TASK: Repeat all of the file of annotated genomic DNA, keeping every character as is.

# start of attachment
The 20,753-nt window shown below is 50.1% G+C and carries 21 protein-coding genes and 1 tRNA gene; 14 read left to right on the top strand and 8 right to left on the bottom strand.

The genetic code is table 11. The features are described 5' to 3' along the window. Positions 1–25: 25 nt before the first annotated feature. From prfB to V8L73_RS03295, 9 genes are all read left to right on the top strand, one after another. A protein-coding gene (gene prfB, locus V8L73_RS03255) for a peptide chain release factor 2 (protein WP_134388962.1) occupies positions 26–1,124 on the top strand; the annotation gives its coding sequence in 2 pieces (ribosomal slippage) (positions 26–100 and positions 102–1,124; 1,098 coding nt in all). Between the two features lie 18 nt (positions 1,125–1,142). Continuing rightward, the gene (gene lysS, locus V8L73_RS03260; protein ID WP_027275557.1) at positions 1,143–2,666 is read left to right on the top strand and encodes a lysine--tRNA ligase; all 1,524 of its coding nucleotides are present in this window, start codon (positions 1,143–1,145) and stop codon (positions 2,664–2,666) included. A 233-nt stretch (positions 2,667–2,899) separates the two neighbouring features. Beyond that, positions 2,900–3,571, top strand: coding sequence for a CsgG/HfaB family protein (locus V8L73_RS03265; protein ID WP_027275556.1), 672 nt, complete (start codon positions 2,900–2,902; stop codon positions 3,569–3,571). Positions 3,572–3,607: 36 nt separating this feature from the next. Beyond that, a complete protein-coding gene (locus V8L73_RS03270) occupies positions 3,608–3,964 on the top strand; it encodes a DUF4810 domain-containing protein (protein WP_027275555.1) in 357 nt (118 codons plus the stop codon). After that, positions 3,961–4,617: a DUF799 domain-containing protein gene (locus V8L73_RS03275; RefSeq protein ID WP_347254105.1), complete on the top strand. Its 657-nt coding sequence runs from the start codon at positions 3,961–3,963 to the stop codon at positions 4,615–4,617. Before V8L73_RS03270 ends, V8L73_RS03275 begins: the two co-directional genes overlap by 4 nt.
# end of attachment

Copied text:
The 20,753-nt window shown below is 50.1% G+C and carries 21 protein-coding genes and 1 tRNA gene; 14 read left to right on the top strand and 8 right to left on the bottom strand.

The genetic code is table 11. The features are described 5' to 3' along the window. Positions 1–25: 25 nt before the first annotated feature. From prfB to V8L73_RS03295, 9 genes are all read left to right on the top strand, one after another. A protein-coding gene (gene prfB, locus V8L73_RS03255) for a peptide chain release factor 2 (protein WP_134388962.1) occupies positions 26–1,124 on the top strand; the annotation gives its coding sequence in 2 pieces (ribosomal slippage) (positions 26–100 and positions 102–1,124; 1,098 coding nt in all). Between the two features lie 18 nt (positions 1,125–1,142). Continuing rightward, the gene (gene lysS, locus V8L73_RS03260; protein ID WP_027275557.1) at positions 1,143–2,666 is read left to right on the top strand and encodes a lysine--tRNA ligase; all 1,524 of its coding nucleotides are present in this window, start codon (positions 1,143–1,145) and stop codon (positions 2,664–2,666) included. A 233-nt stretch (positions 2,667–2,899) separates the two neighbouring features. Beyond that, positions 2,900–3,571, top strand: coding sequence for a CsgG/HfaB family protein (locus V8L73_RS03265; protein ID WP_027275556.1), 672 nt, complete (start codon positions 2,900–2,902; stop codon positions 3,569–3,571). Positions 3,572–3,607: 36 nt separating this feature from the next. Beyond that, a complete protein-coding gene (locus V8L73_RS03270) occupies positions 3,608–3,964 on the top strand; it encodes a DUF4810 domain-containing protein (protein WP_027275555.1) in 357 nt (118 codons plus the stop codon). After that, positions 3,961–4,617: a DUF799 domain-containing protein gene (locus V8L73_RS03275; RefSeq protein ID WP_347254105.1), complete on the top strand. Its 657-nt coding sequence runs from the start codon at positions 3,961–3,963 to the stop codon at positions 4,615–4,617. Before V8L73_RS03270 ends, V8L73_RS03275 begins: the two co-directional genes overlap by 4 nt.